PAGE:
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New or used 125s: What should a young new rider buy?

Published: 28 November 2018

After the transformation of the UK motorcycle licencing structure in early 2014, the 125 class has arguably never been more relevant to the budding teenage biker.

Gone are the days of 33bhp restrictor kits from the age of 17 for any machine you could afford and in its place comes a maximum of just 15bhp and an engine capacity of 125cc until 19-years-old - regardless of whether you pass your A1 licence, or remain on L-plates after completing your Compulsory Basic Training.

This then means two years on a small-capacity motorcycle, which is also more than likely your only mode of transport at such a young age. Thankfully, the 125 market is currently saturated with bikes and scooters of all genres, able to cater for the vast majority of budgets. 

The RS3 is definitely a looker

Used or new?

However, despite a plethora of used machines available on MCN Bikes For Sale, are you actually better placed to purchase a cheaper brand-new machine through a dealer network with some form of warranty, than you are saving money in the short-term and going for something used?

To find out, MCN enlisted the help of Rieju's sporty £3799 RS3. Designed to rival the likes of the £4099 Suzuki GSX-R125, £4699 now four-stroke Aprilia RS125 and £4449 KTM RC125, the Spanish RS3 offers a similar degree of performance and air of quality, only with a slightly smaller price-tag. 

This was then put up against an eight-year-old Yamaha YZF-R125, purchased by 17-year-old MCN reader Matt Sutherland for just £1700 in July of this year. Complete with a handful of modifications any 17-year-old would want, such as a boisterous full Scorpion exhaust system, it offers all of the bling, for under half the price of the brand-new Rieju.   

Exploring the Rieju

Powered by the same liquid-cooled single-cylinder four-stroke as the older Yamaha YZF-R125 it’s going up against, the carbureted Rieju is sadly a victim of Euro4 legislation and will soon no be available brand-new, due to emissions regulations and a lack of either ABS or linked brakes.

That said, whilst still available, the RS3 should be on everyone’s 125 short-list, thanks to its bang-for-your-buck package including quality components like upside down Showa forks and rear shock with remote pre-load adjustment and a set of grippy Michelin Pilot Street tyres. 

This is a bike that would suit smaller riders far more so than a taller pilot, due to its cramped, sporting nature. Hunched over the bars with nothing but your shoulders and elbows visible in the mirrors, it begins to becomes uncomfortable after around 70 miles – made worse by the thinly padded seat and high pegs, which can limit lower body movement on the bike when wearing multiple layers.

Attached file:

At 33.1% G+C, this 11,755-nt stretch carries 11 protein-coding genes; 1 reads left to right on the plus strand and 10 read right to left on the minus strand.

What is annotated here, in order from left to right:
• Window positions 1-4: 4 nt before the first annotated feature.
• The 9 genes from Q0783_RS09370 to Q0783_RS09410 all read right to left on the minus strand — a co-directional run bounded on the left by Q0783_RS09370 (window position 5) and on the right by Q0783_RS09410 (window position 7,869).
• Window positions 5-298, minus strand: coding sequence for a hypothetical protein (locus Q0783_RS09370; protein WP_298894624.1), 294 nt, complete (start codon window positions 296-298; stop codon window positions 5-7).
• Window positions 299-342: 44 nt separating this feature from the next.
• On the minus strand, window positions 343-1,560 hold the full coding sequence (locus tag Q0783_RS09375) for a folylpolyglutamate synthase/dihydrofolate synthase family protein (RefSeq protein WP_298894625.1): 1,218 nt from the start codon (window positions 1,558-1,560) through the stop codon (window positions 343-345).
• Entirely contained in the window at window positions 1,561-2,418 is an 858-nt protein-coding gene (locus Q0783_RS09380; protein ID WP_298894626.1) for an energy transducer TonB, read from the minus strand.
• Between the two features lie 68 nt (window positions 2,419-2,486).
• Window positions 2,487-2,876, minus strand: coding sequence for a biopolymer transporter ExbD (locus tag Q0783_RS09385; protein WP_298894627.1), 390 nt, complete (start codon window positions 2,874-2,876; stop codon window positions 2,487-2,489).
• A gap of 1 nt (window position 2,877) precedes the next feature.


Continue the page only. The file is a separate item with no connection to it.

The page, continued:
Get your clocks out

Sitting directly in front of you is the tiny clock unit, which mixes an analogue rev-counter with a digital display housing details like your speed, trip and overall distance travelled.

Unfortunately, this was largely irrelevant during this test, thanks to the rider being unable to swap the dash from kmh to mph. What’s more, the dash would also periodically display either a fuel (there’s no gauge) or oil warning light despite both being filled to an appropriate level. The fuel light would also flick on when riding up larger hills with around half a tank still sloshing inside the machine.

Another quirk that soon becomes tiring is the clunky gearbox, which often fails to jump from first to second and also hops out of sixth, back to fifth under hard acceleration. 

The small clocks can be hard to read

Stopping power

Bringing the RS3 to an abrupt halt is a single two-piston caliper, biting a 280mm disc and powered by a single braided line. As there is no desire for the bike to pass Euro4, neither ABS or a linked braking system have been installed – something available on all of Japanese and European competition. 

That said, the bike will stop quickly with a commanding dive from the front end, with the upside down non-adjustable Showa forks sometimes feeling too underdamped to cope with the bike’s braking forces.

The rear disc brake also offers plenty of power, with the rear locking up with almost any level of application below 15mph. Although great fun, this could catch out some new riders.

The small clocks can be hard to read

This braking force is improved by the OE Michelin Pilot Street tyres, which grip the road excellently and inspire real confidence when the going gets twisty - despite the adverse wintery conditions on the day.